Who Made God?
“Where did God come from? Who made him?”
This is a frequently asked question, and it may be addressed in two basic ways.
The most direct answer is the one supplied by the Scriptures themselves. And that will settle the issue for those who have confidence in the credibility of the sacred Book.
Secondly, however, one may pursue the inquiry by means of the process of logical reasoning.
The Biblical View
The view regarding God that is set forth consistently in the Bible is this: He did not come from anywhere.
No one made the Creator of the universe. He had no beginning, and will have no ending. He is the eternal, self-existing Being.
Here is what the Bible says about who made God:
God is eternal
God is everlasting in nature (Isa. 40:28), which is to say, he is eternal as to his very essence (Rom. 16:26; 1 Tim. 1:17). His existence is “from everlasting to everlasting.”
Before the material creation was spoken into existence, he always was (Psa. 90:2).
God is self-existing
The Lord revealed himself to Moses as the “I AM THAT I AM” (Ex. 3:14). The “I AM” expression is related to the Hebrew name for God, Yahweh (LORD — KJV, or Jehovah — see ASV footnote). This was the most sacred name for God.
The term Yahweh occurs more than 6,800 times in the Old Testament. The word is believed to be a form of the verb hayah, which signifies “to be,” ultimately meaning “the eternal One” or “self-existing One.”
God’s existence is underived; no one made him. He simply always was.
The Logical View
The eternality of the Creator may be argued in another way as well. Consider the following logical line of argument.
The universe must have been created by something
If there ever was a time when nothing at all existed, then there would be absolutely nothing today.
It is an axiomatic truth that if nothing exists, then “nothing” will be the case — always, for nothing simply remains nothing — forever! Nothing plus nothing equals nothing.
If there is absolutely nothing but nothing, there cannot ever be something. “Nothing” and “something” — applied to the same object, at the same time — are mutually exclusive terms.
Something has always existed
Since it is the case that something does now exist, one must logically conclude that something has existed always.
Let us state the matter again: If nothing cannot produce something, and yet something exists, then it follows necessarily that something has existed always.
The question then becomes this. What is the “something” that has been in existence always?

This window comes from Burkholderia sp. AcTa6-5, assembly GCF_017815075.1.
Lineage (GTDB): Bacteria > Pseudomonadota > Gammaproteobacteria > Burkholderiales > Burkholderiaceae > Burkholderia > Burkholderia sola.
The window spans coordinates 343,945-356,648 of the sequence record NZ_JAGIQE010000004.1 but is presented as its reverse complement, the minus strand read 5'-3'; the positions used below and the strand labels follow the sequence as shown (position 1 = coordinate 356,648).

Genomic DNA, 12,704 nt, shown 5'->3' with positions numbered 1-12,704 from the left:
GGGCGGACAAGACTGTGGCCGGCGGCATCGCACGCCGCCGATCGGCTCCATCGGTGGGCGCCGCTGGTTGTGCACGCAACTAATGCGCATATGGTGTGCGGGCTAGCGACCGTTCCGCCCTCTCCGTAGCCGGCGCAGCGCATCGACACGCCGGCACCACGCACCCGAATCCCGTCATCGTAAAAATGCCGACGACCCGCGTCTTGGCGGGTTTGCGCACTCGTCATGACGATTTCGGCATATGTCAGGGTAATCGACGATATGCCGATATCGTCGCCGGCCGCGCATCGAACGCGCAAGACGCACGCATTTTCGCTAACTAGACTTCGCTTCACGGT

An eternal non-material spirit being
In logic, the “law of the excluded middle” states that a thing either is, or it is not. A line either is straight, or it is not straight.
Let us apply this principle to the matter at hand.
Something has existed forever. That “something” must be either material in nature or non-material.
If it can be demonstrated that the eternal “something” is not material in nature, then it must follow that the eternal “something” is non-material in nature.
Another term for the “non-material” would be “spirit.”
The question now becomes — what does the available evidence reveal? Is it the case that “matter” has existed forever, or does the evidence argue that the eternal “something” is non-matter, i.e., spirit?
Matter is not eternal
The most reputable scientists in the world concede that matter is not eternal. In his book, Until the Sun Dies, Dr. Robert Jastrow, founder of NASA’s Goddard Institute for Space Studies and a professed agnostic, describes his perception of the initial creation of the universe.
He speaks of that moment when “the first particles of matter appear” (21, emphasis added), thus, prior to that moment, matter did not exist. Subsequently, he declares emphatically that “modern science denies an eternal existence to the Universe?” (30).
There is not a particle of evidence that the universe has existed forever. The very fact that scientists attempt to assign an “age” to the universe is revealing within itself.
A non-material, spirit must have always existed
In view of the foregoing — namely that something has always existed, and yet that “something” is not of a material nature — the student of logic is irresistibly forced to the conclusion that the “something” that is eternal is non-material.
That non-material eternal something must be spirit in its essence.
The Scriptures identify that spirit Being as God. “God is spirit?” (Jn. 4:24) — an uncreated, eternal Spirit Being.
Both Scripture and logic, then, in marvelous concert, testify to the fact that God is eternal. He had no origin. He is the everlasting I AM. No one “made” him. He simply IS.
- Jastrow, Robert. 1977. Until the Sun Dies. New York: W. W. Norton.